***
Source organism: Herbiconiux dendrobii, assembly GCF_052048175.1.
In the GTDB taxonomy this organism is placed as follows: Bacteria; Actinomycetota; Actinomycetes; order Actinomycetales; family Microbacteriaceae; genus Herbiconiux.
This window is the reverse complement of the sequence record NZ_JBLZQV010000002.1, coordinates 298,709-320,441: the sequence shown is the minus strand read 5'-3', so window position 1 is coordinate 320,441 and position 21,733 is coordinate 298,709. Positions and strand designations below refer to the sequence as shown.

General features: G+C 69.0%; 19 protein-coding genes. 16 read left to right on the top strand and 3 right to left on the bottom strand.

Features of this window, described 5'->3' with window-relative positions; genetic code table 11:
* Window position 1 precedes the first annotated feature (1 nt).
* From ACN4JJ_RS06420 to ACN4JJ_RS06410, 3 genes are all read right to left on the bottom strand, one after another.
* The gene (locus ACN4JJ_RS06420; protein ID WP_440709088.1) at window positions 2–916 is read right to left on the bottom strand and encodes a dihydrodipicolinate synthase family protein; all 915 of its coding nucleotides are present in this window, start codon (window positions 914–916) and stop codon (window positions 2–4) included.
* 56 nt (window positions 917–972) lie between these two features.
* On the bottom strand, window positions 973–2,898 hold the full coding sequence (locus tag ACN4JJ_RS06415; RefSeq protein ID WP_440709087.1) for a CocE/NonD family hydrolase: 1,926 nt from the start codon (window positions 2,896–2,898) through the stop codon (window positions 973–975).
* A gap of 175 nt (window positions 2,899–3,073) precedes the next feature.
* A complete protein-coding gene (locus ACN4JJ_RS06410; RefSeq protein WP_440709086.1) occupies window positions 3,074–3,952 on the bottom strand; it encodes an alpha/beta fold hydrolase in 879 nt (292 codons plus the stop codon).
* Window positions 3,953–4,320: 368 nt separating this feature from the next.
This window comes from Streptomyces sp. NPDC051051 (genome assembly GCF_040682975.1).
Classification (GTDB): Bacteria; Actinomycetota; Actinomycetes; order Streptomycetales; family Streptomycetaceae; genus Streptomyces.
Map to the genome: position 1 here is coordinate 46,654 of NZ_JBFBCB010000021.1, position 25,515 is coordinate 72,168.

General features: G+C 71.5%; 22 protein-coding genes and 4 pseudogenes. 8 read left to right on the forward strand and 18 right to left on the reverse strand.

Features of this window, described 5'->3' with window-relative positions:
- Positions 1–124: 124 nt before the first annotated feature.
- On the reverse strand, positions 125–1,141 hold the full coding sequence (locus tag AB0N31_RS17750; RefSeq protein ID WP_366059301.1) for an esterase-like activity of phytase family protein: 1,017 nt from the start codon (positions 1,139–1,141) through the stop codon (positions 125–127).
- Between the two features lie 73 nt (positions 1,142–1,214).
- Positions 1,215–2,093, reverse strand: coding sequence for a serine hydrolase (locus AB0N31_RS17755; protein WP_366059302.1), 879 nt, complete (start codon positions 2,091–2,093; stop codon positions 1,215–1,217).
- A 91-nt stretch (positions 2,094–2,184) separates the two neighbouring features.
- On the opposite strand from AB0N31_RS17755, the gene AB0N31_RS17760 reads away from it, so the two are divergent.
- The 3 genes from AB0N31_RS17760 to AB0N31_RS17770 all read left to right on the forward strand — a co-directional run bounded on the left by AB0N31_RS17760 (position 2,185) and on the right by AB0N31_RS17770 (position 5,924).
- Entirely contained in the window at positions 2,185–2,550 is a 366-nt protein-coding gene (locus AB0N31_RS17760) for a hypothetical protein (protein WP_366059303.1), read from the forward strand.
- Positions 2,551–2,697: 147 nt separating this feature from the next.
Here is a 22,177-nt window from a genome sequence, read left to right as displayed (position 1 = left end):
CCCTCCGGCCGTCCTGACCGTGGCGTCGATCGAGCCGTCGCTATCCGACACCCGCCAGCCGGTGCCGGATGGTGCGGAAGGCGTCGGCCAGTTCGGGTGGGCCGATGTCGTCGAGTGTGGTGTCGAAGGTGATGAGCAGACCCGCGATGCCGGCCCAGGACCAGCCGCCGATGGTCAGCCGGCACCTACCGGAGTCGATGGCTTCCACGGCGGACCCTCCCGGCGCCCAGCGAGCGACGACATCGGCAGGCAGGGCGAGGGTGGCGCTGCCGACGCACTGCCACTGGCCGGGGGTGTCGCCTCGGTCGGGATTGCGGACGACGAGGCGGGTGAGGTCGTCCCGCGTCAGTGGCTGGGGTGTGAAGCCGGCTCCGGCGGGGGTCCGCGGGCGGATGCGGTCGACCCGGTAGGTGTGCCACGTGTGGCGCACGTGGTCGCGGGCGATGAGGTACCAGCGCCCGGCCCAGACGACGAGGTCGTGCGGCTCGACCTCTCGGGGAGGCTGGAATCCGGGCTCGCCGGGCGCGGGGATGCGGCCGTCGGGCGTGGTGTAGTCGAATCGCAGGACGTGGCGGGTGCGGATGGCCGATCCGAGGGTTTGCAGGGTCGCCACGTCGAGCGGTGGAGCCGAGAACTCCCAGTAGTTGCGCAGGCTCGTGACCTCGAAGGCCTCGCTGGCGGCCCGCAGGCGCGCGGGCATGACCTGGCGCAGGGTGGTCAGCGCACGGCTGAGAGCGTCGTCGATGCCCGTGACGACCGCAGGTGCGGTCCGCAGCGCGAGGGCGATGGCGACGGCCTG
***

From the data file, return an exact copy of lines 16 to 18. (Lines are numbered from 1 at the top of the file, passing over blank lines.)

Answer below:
Map to the genome: position 1 here is coordinate 46,654 of NZ_JBFBCB010000021.1, position 25,515 is coordinate 72,168.

General features: G+C 71.5%; 22 protein-coding genes and 4 pseudogenes. 8 read left to right on the forward strand and 18 right to left on the reverse strand.

Features of this window, described 5'->3' with window-relative positions: